12 Questions: Andrew Skurka

Andrew Skurka, age 29, is something of a god in the world of ultra-light backpacking and long-distance solo treks. His latest feat — a 4,680-mile trip that entailed traveling by foot, ski and pack-raft for 176 days straight — was called the “Alaska-Yukon Expedition,” and it began and ended near the Arctic Circle in Alaska. For almost six months, Skurka traveled alone in a humongous geographical circle in land so wild that the route crossed only eight major roads. The trip was supported by National Geographic and coverage of it appears in the March issue of the magazine, on newsstands now. Gear Junkie caught up with Skurka for a dozen quick questions on dirty socks, food drops, and the best and worst equipment used on his latest long trek into the wild. —Stephen Regenold

1. How often do you change socks?
In wet environments like Alaska, I change my socks once at the end of the day. I swap my hiking socks, which are usually damp or wet, for my dry sleeping socks.

2. Where were the food drops throughout the Alaska-Yukon Expedition?
I shipped most of my supplies to post offices along my route. But I also had two packages dropped off by air and another by dogsled (in Denali National Park) where otherwise the logistics were too challenging.

Andrew Skurka trek.jpg

Stream crossing (with ski boots on!) during Alaska-Yukon Expedition

3. Let’s talk footwear. How did you choose the La Sportiva Fireblade shoes?
It fits my foot really well — secure heel cup, form-fitting mid-section, and just enough room in the toebox. It’s also lightweight, low to the ground, and very durable for a trail-running shoe.

4. How many pair did you go through?
Only six pairs, though there were only 2,100 miles of walking. Otherwise I was wearing my leather three-pin Telemark boots (for 1,300 miles of skiing) or I was in my pack-raft in water.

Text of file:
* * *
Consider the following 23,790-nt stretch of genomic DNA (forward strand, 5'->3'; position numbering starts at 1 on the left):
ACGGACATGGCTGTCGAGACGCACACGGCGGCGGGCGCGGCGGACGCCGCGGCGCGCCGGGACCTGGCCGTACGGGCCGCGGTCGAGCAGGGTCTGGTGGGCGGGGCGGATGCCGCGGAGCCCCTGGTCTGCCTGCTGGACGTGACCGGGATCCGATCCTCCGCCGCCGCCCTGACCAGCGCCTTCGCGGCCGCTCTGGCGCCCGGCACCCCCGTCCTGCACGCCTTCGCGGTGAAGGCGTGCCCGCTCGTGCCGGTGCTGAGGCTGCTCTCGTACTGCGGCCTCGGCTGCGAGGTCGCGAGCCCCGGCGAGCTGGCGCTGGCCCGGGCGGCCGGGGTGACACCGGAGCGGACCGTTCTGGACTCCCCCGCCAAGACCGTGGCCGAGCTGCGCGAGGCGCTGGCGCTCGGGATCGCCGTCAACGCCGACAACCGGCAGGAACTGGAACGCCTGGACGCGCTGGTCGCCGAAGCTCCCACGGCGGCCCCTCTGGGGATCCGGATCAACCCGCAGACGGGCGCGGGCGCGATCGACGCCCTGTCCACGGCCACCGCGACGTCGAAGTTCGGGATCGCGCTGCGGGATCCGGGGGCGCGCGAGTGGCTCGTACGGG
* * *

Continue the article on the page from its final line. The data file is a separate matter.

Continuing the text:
5. What gear broke or needed to be replaced on the expedition?
There were no catastrophic gear failures. This didn’t surprise me at all. But many people struggle to believe that a two-pound backpack or a 13-ounce, fully-enclosed tarp can be durable enough for a mega trip like this. It can be. Obviously, I needed to swap out gear due to changes in the seasons (e.g., my sleeping bag and insulated clothing) and to wearing stuff out (e.g., socks, base-layer shirts, even a camera).

Alaska-Yukon Expedition map.jpg

Map of Alaska-Yukon Expedition route

6. How heavy was your pack without food and water and fuel (during the non-winter trek portion)?
During the summer my pack weighed 18.6 pounds without food and water, and I had 22.9 pounds of gear in total (this was including my clothing, footwear, and trekking poles). This weight includes my 5-pound pack-raft, 2-pound paddle, 1-pound satellite phone, plus standard three-season gear (clothing, shelter, kitchen, etc.).

7. Your No. 1 favorite piece of gear on the trip, or most crucial was. . .
In Alaska, my inflatable Alpacka pack-raft is critical for three-season conditions. It allows me to get across rivers, fjords, and bays that are in my way, and I can float rivers that go in my desired direction of travel rather than bushwhacking for days along the river banks.

8. Your No. 1 favorite food on the trip overall (and least favorite food)?
Anything with chocolate in it. Least? Anything lacking chocolate.

9. Least favorite gear piece.
Waterproof/breathable fabrics are not very waterproof, at least in real-world conditions. And they’re not very breathable, either. Unfortunately, the alternatives aren’t any better: Waterproof/non-breathable fabrics cause excessive sweating; a wind-shell with more clothing is not as warm; and ponchos and umbrellas are not good in wind or when bushwhacking.

10. What surprises you about gear in the outdoors world?